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Where’s the big idea?

After Dr Manmohan Singh’s two path-breaking budgets, the first in 1991 and the next in 1992, the only time that we have had a dream budget was in 1997, when Chidambaram almost walked into history.  Since then we have been looking for a big bang idea, but it has turned out to be like the proverbial needle in the haystack. And now, despite the great expectations, the wait continues…

Whether it had to do with Arun Jaitley holding two heavy weight portfolios, and hence his inability to devote adequate time to each, or whether it has been due to a dearth of ideas arising out of exhaustion after a rather shrill electoral battle is anybody’s guess.

We don’t want to be offensive given that the new government has not had much time. But then, budgets are drawn not by the government but by the babus, under instruction from the government. Surely, the finance minister would not have read the budget speech for the first time only when he delivered it on the floor of the Parliament.    

But first, let’s get into the pluses:  As our experts say elsewhere in this issue, the proposed hike in FDI limit in insurance and in defence is welcome. That this sits with what the UPA had always wanted to do is a different issue.  The proposal to focus extensively on infrastructure is an idea whose time has come. A nation can ride its way to growth only with the help of its infrastructure.  And finally, the decision to appoint a committee that would examine the financial architecture for SMEs, the bulwark of our economy, is profound. Of-course what is important is that when the committee comes out with its suggestions it should be executed expeditiously and on as-is basis.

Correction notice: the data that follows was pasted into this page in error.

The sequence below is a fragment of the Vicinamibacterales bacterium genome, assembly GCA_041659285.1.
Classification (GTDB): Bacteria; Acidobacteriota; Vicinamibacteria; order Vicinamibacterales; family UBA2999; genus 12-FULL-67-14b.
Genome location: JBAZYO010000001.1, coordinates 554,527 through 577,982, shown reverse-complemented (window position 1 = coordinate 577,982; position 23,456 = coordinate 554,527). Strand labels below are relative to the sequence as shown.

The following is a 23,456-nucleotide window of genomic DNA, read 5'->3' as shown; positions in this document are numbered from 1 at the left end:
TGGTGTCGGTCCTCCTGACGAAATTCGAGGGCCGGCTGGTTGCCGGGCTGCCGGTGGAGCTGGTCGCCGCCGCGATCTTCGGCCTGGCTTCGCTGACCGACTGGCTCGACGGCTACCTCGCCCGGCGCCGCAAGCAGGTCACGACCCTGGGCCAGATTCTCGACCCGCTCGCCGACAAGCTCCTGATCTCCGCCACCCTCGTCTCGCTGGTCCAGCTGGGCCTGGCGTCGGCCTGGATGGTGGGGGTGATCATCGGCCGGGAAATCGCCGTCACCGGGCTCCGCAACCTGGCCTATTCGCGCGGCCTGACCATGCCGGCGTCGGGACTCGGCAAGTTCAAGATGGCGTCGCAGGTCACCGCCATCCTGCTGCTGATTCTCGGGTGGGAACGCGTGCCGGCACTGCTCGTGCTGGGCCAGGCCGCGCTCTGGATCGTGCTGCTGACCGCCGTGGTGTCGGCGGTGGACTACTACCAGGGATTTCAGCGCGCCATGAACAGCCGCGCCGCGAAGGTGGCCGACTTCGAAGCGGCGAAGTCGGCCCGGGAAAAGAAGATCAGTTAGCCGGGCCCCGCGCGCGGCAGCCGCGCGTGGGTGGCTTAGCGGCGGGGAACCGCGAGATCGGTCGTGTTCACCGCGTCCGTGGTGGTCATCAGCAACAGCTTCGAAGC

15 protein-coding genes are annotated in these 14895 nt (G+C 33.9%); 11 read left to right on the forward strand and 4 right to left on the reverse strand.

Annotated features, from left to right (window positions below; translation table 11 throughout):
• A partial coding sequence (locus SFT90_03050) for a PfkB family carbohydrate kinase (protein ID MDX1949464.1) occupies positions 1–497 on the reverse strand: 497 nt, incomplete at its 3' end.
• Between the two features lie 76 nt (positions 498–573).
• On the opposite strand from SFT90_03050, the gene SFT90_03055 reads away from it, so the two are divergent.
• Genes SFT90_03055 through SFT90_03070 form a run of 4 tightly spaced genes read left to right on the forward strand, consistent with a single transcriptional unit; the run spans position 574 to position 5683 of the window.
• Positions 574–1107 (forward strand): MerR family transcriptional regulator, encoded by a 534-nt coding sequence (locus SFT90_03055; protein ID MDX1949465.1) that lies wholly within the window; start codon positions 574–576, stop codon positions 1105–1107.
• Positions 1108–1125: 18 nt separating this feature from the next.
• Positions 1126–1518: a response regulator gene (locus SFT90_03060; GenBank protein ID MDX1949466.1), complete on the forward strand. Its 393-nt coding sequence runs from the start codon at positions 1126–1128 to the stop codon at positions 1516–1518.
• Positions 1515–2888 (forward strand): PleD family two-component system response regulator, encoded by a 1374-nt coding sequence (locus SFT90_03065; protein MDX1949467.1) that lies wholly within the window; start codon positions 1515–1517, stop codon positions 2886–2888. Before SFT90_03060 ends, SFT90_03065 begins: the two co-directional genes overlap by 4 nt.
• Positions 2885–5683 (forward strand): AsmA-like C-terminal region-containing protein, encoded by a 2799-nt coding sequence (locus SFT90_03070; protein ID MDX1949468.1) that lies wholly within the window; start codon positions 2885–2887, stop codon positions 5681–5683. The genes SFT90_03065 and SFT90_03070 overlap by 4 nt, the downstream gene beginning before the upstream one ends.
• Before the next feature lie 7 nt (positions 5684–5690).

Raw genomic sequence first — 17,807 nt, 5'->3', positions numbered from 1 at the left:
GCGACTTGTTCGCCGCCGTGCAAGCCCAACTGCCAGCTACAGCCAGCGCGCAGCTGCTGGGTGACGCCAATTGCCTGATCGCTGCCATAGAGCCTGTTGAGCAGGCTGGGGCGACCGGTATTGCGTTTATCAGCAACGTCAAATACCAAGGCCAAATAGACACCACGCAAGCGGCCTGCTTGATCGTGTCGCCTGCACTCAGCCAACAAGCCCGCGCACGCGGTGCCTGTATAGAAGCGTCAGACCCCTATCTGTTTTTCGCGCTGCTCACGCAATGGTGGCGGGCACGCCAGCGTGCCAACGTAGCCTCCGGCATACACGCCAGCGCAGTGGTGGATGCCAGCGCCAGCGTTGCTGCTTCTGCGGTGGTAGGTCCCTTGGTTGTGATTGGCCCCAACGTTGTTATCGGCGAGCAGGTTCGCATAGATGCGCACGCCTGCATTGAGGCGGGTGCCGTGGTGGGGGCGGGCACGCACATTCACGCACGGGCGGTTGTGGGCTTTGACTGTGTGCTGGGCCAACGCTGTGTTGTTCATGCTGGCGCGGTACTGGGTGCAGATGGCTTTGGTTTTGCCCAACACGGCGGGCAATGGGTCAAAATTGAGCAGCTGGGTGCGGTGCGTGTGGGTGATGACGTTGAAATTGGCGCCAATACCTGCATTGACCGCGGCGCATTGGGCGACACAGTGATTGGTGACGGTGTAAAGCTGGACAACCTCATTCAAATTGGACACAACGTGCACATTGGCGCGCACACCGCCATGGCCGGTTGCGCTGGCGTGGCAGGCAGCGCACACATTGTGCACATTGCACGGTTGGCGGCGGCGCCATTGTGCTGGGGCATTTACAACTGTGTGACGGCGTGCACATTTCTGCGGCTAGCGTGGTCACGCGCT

And now on to the minuses: The generous view is that this government is continuing with the policy of its predecessor. The irony is that it has been doing this on several fronts. Take the case of the price hike before the railway budget. That was vintage UPA. Next is the frequent petrol price hike. It is nobody’s case that the price should not be linked to international oil prices, but the NDA had earlier cried hoarse about it and had even indicated that the tax on petrol be slashed significantly. Nothing like that has happened. The MNREGA, about which so much noise was created by the NDA, continues. It looks as though the government hadn’t changed at all; only the colour had changed.

But we digress. The rail budget was impressive in parts, especially the ones relating to bullet trains and relating to improving rail safety.  When they happen, it would redefine the contours of travel in our country.  The direct tax proposals have seen some tinkering here and some tinkering there to keep the middle class happy. It looks like it’s seeking for short-term gains. On the indirect tax front, there have been no significant policy proposals. They are an extension of the old regime’s allocations. One would have expected alternative paths, either to raise taxes or to rationalise them.

Also sadly the budget hasn’t elaborated at length on what it intends to do with and what would be the time line for executing or abandoning some of India’s key outstanding legislation. Like: the Companies Act, 2013 which has taken 20 years to materialise, the Goods and Services Tax Act in respect of which the BJP blew hot and blew cold and, most importantly, the Direct Tax Code.  Budgets should be on direction and big picture rather than on minute details of which concessions to extend and which to withdraw.

We would have been happier seeing an indication of how the growth  targets will be achieved. We can only say what we have all along said that it is time to lay down a one-time 5-year policy framework and within that framework make adjustments and allocations. This will take away the annual tamasha.


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